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Joachim Schulte's introduction provides a distinctive and masterful account of the full range of Wittgenstein's thought. It is concise but not compressed, substantive but not overloaded with developmental or technical detail, informed by the latest scholarship but not pedantic. Beginners will find it accessible and seasoned students of Wittgenstein will appreciate it for the illuminating overview it provides.
In the forefront of German-speaking Wittgenstein experts, Joachim Schulte is one of the editors of the German edition of Wittgenstein's works. He is the author of Erlebnis und Ausdruck: Wittgensteins Philosophie der Psychologie; the editor of Vortrag über Ethik und kleine Schriften, of Waismann's Wille und Motiv, and of Waismann's Logik, Sprache, Philosophie; and is the translator of Bernard William's Problems of the Self (Probleme des Selbst).
"The author has a very good — even exceptional knowledge of the primary Wittgenstein material, both published and unpublished. He writes clearly and makes his points succinctly. " — Peter Winch, University of Illinois at Urbana/Champaign
"This is a succinct, incisive account of Wittgenstein's life and of his unique personality, coupled with a straightforward and instructive exegesis and interpretation of the Tractatus and of Wittgenstein's later works. A wonderful piece, delightful to read, and quite informative. " — George R. Lucas, Jr. , National Endowment for the Humanities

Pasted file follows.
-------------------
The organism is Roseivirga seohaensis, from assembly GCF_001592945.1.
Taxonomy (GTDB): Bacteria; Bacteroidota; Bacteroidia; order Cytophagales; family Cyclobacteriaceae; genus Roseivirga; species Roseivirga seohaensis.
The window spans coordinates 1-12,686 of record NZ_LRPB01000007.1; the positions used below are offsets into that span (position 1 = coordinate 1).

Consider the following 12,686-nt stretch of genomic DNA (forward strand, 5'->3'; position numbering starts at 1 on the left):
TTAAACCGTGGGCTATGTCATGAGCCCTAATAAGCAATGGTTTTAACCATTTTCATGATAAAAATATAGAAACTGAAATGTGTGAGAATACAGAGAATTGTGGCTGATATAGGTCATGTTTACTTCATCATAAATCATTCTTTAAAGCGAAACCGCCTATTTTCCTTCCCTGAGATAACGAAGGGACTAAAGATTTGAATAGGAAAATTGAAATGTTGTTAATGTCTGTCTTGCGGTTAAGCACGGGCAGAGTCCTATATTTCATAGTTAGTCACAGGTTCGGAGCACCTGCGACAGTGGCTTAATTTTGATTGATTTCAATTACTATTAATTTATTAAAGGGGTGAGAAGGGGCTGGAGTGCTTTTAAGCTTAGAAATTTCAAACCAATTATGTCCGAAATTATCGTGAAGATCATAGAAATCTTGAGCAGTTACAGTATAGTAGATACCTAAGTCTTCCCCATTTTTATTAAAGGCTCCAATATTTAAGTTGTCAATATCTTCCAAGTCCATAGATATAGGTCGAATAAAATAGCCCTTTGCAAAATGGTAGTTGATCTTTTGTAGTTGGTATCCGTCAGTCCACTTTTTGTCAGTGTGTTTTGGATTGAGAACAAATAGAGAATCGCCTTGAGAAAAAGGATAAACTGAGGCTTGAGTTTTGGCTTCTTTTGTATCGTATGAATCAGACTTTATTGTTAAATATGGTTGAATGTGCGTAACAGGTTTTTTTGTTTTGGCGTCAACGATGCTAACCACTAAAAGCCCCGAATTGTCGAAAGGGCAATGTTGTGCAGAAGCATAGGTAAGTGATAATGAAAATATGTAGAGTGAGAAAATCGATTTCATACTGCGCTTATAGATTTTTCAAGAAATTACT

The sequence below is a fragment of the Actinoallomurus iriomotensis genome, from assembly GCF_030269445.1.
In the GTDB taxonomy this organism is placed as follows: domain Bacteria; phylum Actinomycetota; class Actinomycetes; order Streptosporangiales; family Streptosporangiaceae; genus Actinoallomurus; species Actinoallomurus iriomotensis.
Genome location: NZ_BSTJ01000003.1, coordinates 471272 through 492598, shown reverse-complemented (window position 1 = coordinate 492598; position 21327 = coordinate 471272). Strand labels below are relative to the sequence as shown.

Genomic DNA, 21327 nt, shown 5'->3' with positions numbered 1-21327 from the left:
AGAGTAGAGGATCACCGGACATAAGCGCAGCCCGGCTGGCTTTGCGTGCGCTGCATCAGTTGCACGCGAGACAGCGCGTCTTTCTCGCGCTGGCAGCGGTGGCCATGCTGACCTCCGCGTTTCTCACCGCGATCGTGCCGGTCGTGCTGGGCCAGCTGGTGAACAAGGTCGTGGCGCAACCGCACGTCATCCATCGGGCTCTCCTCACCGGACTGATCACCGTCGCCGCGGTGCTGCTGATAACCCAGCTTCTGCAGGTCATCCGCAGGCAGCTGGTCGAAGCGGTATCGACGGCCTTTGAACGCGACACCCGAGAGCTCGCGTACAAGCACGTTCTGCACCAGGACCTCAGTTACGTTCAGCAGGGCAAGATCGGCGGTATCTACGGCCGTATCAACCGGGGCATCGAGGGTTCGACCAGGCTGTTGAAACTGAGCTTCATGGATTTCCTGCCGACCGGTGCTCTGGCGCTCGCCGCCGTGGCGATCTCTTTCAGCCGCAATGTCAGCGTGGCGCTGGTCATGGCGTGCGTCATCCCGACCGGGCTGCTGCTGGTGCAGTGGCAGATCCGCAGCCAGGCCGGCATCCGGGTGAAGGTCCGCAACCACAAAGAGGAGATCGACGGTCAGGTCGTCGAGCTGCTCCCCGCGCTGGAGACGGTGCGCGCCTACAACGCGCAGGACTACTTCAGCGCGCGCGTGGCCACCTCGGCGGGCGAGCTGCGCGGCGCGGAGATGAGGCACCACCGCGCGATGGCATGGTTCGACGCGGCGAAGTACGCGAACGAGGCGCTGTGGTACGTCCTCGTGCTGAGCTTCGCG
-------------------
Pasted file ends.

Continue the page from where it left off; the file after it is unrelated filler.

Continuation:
"It is thorough; it is accurate; it is well written. Wittgenstein is a genius of the twentieth century and too many writers (since they themselves are not geniuses) emphasize only one side of Wittgenstein and ignore others. This book does not do that. " — Stephen Satris, Clemson University
"It offers a thorough and sympathetic account of Wittgenstein's development, philosophical insights, and character. It shows a deep understanding of Wittgenstein. It is literate, scholarly without being pedantic, and it utilizes texts and documents, e. g., letters, that are often ignored in Wittgenstein exegesis. The book does not limit itself to just the best known of Wittgenstein's works, i. e., Tractatus and Philosophical Investigations, but puts together everything presently available. " — Arnulf Zweig, University of Oregon